As older adults continue to age, they become more vulnerable not only to diseases and disability, but also to cognitive frailty. Cognitive frailty is defined as the simultaneous development of physical frailty and cognitive impairment. An older adult who experiences late-life depression can be susceptible to both physical frailty and cognitive impairment, especially speed of processing and executive functioning.
A recent study explored the relationship between physical frailty and cognitive functioning in older adults with depression. The study found that in late-life depression, physical frailty is significantly related to worse cognitive functioning, although there was not as high of an association with executive functioning. Specifically, physical frailty is related to poorer verbal memory, processing speed, and working memory.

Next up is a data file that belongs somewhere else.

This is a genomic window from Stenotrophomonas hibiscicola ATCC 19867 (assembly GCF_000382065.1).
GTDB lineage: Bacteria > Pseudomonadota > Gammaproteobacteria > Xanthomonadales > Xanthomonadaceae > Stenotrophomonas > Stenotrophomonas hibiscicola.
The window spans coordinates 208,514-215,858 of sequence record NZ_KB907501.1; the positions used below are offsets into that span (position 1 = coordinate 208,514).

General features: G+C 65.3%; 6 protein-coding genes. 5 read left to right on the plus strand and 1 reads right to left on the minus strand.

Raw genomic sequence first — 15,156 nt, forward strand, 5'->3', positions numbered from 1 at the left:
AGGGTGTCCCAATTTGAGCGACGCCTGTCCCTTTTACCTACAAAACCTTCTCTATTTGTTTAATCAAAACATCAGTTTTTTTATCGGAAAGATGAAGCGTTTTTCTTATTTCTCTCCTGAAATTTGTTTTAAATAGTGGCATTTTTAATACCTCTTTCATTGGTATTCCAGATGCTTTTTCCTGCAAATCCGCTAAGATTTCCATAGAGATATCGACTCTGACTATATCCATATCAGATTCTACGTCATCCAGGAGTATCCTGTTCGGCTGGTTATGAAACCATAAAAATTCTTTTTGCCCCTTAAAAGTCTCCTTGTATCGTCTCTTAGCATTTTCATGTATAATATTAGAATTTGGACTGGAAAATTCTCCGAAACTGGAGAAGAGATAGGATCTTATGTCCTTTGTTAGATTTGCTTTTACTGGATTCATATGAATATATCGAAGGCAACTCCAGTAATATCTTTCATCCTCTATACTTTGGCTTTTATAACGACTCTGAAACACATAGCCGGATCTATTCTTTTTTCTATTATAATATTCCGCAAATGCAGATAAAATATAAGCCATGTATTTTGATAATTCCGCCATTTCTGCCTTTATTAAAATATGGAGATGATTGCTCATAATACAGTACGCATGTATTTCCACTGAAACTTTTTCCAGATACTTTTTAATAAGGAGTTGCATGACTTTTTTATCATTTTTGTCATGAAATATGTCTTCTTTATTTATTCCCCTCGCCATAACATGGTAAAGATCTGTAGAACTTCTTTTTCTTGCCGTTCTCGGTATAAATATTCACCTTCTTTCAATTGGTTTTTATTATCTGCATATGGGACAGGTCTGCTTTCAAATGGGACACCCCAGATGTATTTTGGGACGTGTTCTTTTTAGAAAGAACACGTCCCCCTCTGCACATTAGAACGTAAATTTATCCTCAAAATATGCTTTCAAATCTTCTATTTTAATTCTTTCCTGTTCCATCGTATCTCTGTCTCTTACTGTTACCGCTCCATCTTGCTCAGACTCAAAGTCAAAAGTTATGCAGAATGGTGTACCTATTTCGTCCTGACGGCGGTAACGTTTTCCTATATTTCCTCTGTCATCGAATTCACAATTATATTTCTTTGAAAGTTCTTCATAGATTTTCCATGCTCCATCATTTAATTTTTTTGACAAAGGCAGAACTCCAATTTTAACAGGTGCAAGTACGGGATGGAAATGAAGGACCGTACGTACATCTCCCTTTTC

Older adult patients in nursing homes and assisted living facilities should be provided with services that aim to improve cognitive and physical frailty. Staff of these types of care facilities should be aware of residents who are experiencing late-life depression and provide them with the necessary resources to improve their quality of life, which includes their overall health and wellbeing.